The best leaders are not always ‘charismatic’.
“Level 5 leaders channel their ego needs away from themselves and into the larger goal of building a great company. It’s not that Level 5 leaders have no ego or self-interest. Indeed, they are incredibly ambitious – but their ambition is first and foremost for the institution, not themselves.”
– Jim Collins. Good to Great. 2001.
Jim Collins researched leadership styles in companies that had performed the best over the long term and found a special kind of leader – a leader that usually nobody had heard of. That is to say, these companies were not led by people who were ‘well known’ for their leadership, well publicised, and fitting the stereotype of the ‘strong visionary leader’. Instead they were hardworking, modest team-workers who didn’t conform to the classic leader image.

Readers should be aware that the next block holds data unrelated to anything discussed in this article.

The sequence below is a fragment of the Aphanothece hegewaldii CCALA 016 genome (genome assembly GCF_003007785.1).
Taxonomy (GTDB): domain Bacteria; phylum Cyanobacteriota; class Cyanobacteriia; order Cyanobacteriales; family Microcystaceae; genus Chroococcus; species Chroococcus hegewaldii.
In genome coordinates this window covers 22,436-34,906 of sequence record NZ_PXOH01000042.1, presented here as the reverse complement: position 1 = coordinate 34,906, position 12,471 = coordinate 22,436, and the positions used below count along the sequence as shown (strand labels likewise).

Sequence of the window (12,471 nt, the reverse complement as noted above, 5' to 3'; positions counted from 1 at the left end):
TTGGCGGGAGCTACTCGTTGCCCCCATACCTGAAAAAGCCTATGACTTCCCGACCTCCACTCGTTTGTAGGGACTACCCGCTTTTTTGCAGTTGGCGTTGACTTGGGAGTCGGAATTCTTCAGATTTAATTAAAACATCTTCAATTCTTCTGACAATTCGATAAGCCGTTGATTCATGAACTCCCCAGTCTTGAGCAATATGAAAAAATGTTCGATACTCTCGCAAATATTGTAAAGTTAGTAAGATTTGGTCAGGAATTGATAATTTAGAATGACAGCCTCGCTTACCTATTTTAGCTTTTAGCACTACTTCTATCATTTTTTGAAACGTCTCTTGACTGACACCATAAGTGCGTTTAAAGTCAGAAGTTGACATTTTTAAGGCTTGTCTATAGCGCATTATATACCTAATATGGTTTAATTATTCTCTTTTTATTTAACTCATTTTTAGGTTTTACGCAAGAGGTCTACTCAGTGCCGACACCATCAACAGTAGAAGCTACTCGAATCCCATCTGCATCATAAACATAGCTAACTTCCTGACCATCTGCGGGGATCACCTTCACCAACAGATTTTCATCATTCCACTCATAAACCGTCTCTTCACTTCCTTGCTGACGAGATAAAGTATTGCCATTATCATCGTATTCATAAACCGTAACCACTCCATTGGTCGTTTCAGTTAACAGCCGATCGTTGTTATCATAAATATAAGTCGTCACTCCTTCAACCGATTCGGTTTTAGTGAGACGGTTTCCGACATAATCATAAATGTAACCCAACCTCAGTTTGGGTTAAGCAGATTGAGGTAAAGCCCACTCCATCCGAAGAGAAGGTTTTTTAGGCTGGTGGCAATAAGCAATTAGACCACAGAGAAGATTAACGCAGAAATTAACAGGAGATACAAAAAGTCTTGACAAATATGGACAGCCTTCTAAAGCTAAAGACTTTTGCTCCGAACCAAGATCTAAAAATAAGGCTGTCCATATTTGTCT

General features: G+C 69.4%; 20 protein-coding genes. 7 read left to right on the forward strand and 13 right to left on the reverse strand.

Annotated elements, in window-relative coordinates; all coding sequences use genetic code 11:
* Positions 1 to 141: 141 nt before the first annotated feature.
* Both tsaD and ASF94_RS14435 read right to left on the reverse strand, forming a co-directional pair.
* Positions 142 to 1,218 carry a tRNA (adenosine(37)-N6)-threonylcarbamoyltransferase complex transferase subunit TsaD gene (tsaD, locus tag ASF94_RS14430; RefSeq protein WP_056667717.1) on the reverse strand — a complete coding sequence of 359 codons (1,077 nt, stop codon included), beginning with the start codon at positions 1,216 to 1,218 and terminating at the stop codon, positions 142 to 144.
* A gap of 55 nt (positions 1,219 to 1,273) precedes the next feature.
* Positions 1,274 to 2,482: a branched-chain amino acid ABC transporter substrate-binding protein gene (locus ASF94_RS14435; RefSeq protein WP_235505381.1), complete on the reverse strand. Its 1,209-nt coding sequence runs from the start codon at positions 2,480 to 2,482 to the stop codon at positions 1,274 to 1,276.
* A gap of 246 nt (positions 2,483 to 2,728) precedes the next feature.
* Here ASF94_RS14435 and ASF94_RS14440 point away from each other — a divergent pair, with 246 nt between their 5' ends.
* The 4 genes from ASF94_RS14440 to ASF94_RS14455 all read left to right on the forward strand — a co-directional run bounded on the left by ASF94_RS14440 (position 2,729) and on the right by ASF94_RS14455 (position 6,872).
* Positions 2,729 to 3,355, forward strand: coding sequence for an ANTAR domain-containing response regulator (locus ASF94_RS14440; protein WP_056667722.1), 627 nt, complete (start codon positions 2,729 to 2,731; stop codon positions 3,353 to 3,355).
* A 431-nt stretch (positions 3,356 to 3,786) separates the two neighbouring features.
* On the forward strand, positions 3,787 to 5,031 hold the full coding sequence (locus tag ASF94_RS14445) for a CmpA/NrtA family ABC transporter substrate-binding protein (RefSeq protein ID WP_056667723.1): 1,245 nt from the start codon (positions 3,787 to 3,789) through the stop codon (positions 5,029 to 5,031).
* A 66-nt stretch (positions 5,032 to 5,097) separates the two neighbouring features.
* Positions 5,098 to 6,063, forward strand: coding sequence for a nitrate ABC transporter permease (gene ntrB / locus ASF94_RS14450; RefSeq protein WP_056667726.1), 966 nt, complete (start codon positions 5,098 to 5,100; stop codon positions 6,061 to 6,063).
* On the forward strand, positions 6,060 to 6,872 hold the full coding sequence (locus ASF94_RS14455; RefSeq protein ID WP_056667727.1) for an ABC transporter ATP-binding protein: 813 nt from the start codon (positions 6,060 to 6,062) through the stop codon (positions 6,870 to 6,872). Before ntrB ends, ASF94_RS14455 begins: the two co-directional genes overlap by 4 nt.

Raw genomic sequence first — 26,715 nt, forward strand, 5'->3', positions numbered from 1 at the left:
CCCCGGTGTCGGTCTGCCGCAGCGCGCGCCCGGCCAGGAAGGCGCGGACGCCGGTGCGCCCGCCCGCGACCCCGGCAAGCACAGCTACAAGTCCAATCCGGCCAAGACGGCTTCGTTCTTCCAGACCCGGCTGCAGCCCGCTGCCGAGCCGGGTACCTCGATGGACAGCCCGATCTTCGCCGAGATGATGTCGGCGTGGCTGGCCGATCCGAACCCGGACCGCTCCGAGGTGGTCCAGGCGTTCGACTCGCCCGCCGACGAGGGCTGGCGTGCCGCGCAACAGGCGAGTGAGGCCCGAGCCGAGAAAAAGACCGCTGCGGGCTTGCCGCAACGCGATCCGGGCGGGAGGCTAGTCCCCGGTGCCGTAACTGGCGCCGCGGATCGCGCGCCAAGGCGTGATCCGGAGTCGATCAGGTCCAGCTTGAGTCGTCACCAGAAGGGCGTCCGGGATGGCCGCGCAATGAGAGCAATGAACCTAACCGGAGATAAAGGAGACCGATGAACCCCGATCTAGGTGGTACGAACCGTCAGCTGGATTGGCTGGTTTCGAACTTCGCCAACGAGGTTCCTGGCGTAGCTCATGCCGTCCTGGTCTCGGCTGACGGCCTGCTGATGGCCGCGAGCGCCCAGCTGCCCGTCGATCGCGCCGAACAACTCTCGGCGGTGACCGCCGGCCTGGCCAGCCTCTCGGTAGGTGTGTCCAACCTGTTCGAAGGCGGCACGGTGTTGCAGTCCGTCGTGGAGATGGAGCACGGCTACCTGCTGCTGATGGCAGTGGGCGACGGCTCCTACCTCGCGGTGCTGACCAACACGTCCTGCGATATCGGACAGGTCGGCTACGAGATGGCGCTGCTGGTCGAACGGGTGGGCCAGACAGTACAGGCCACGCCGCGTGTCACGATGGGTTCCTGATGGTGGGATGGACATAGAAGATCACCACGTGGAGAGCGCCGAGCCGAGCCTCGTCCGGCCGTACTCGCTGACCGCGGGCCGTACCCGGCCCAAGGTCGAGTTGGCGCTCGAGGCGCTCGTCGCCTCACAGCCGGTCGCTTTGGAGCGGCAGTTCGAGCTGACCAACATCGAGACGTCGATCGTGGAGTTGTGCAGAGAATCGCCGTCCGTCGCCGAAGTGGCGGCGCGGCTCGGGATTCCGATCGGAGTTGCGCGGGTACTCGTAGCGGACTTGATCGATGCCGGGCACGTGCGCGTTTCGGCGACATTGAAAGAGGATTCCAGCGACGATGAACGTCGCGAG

According to Jim Collins, a Level 5 Leader “builds enduring greatness through a paradoxical blend of personal humility and professional will.” Every one of the corporations that Collins identified as transforming itself from ‘good’ to ‘great’ had level 5 leaders in the critical transition phase. None of the comparison companies did. Furthermore, the colourful, dominant, celebrity leaders, are effective in the short term but do not achieve ‘good to great’ status for their companies, according to his research.
He describes Level 5 leaders as being timid and ferocious, shy and fearless and modest, with a fierce, unwavering commitment to high standards. Characteristics common to Level 5 leaders include: humility, will, ferocious resolve, and the tendency to give credit to others while assigning blame to themselves.
Andrea: Unhappy the land that has no heroes.
Galileo: No, unhappy the land that needs heroes.
– Bertolt Brecht. The Life of Galileo.
Leaders and managers in the creative industries and elsewhere can use Level 5 Leadership to improve the performance of their teams and enterprises.